BP is backing advocacy groups calling for smart carbon pricing in US with cash it retained after cancelling its Possibilities Everywhere ad campaign earlier this year — a move designed to stop the supermajor from investing in corporate reputation advertising.
The advertising campaign, called Possibilities Everywhere, was the focus of a high-level complaint by environmental lawyers with non-profit legal group ClientEarth who alleged it was misleading, given the company’s continued focus on oil and gas.
BP initially rejected the claims, however, it later said it would be ceasing the campaign and not replace it, as part of its new net-zero carbon emissions ambitions.
Not all advertising to go
“When (chief executive) Bernard Looney announced our net zero ambition in February, one of the aims was to stop investing in corporate reputation advertising,” executive vice president communications & advocacy at BP, Geoff Morrell said in a LinkedIn post.
“And that’s what we did — immediately pulling down our Possibilities Everywhere ad campaign throughout the world.
“But Bernard didn’t say we would stop all advertising. In fact, to help the world reach net zero we said we would actively advocate for progressive climate policies, including through advertising,” Morrell added.
BP will now redirect “millions of dollars that had been spent on reputation advertising” to instead encourage policies that will help lower emissions.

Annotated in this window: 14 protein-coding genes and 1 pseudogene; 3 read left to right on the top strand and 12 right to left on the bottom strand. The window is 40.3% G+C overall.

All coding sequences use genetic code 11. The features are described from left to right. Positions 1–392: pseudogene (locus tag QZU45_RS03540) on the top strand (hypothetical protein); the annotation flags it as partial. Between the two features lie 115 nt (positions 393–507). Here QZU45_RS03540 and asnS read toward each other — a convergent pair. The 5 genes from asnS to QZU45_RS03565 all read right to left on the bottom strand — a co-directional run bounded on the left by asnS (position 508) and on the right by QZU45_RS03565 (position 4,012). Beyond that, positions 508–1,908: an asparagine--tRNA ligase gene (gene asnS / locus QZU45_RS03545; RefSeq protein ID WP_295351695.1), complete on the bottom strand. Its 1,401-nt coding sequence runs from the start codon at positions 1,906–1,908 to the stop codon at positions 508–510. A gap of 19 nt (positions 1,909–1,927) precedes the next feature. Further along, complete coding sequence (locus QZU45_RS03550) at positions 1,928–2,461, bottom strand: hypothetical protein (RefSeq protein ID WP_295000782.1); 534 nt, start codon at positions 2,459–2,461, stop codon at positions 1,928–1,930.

“We’re actively advocating right now in regions and states across the US for smart carbon pricing,” Morrell said.
“Whether cap-and-invest or cap-and-trade, well-designed carbon pricing incentivises better, lower-carbon consumer choices and more investment in lower carbon energy.”
The TCI is a regional collaboration seeking to improve transportation, develop a clean energy economy and reduce carbon emissions across 12 US East Coast states and the District of Columbia.
BP is actively supporting its adoption, which is designed to reduce it by 20% to 25% across the region, all while creating jobs, boosting the economy and modernising infrastructure, it said.
The RGGI is a cap-and-trade carbon pricing programme for the power sector. Over the last decade, participating states have seen a range of benefits while emissions and electricity costs have decreased, according to the Center for Climate & Energy Solutions.
BP publicly advocated for Virginia to join RGGI (the governor signed that bill into law in 2020), and it is now “actively encouraging Pennsylvania to benefit from the programme along with its neighbors in Connecticut, Delaware , Maine, Maryland , Massachusetts, New Jersey, New Hampshire, New York, Rhode Island and Vermont”.
In addition to BP’s own direct and paid advocacy efforts, the company helped form the Coalition for a Better Business Environment, of which Shell is also a member.
“This coalition is also applying pressure in key states. And we’re going to keep pushing to expand the scope of these coalitions — to show lawmakers that well-designed climate policy has broad support across industries, academia, non-governmental organisations and more,” Morrell said.